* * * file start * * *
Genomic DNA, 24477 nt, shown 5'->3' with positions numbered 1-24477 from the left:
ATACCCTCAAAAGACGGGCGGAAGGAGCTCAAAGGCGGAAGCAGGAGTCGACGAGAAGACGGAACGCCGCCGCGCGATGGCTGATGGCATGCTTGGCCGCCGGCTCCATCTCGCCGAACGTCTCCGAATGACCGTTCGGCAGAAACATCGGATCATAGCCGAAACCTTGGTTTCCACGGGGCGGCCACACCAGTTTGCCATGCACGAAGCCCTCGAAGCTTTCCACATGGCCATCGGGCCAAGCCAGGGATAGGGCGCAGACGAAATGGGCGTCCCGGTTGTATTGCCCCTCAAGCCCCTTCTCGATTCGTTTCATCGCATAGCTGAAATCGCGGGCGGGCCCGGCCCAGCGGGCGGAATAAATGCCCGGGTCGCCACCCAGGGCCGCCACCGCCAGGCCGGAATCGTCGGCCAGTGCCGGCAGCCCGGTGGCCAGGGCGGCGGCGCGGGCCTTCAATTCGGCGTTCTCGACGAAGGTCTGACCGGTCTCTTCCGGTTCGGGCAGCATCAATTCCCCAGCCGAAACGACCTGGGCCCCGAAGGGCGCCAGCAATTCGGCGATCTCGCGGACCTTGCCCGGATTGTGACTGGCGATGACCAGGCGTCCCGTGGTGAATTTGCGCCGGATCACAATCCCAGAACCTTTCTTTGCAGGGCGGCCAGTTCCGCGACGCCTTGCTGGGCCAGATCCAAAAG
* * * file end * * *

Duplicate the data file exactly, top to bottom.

Genomic DNA, 24477 nt, shown 5'->3' with positions numbered 1-24477 from the left:
ATACCCTCAAAAGACGGGCGGAAGGAGCTCAAAGGCGGAAGCAGGAGTCGACGAGAAGACGGAACGCCGCCGCGCGATGGCTGATGGCATGCTTGGCCGCCGGCTCCATCTCGCCGAACGTCTCCGAATGACCGTTCGGCAGAAACATCGGATCATAGCCGAAACCTTGGTTTCCACGGGGCGGCCACACCAGTTTGCCATGCACGAAGCCCTCGAAGCTTTCCACATGGCCATCGGGCCAAGCCAGGGATAGGGCGCAGACGAAATGGGCGTCCCGGTTGTATTGCCCCTCAAGCCCCTTCTCGATTCGTTTCATCGCATAGCTGAAATCGCGGGCGGGCCCGGCCCAGCGGGCGGAATAAATGCCCGGGTCGCCACCCAGGGCCGCCACCGCCAGGCCGGAATCGTCGGCCAGTGCCGGCAGCCCGGTGGCCAGGGCGGCGGCGCGGGCCTTCAATTCGGCGTTCTCGACGAAGGTCTGACCGGTCTCTTCCGGTTCGGGCAGCATCAATTCCCCAGCCGAAACGACCTGGGCCCCGAAGGGCGCCAGCAATTCGGCGATCTCGCGGACCTTGCCCGGATTGTGACTGGCGATGACCAGGCGTCCCGTGGTGAATTTGCGCCGGATCACAATCCCAGAACCTTTCTTTGCAGGGCGGCCAGTTCCGCGACGCCTTGCTGGGCCAGATCCAAAAG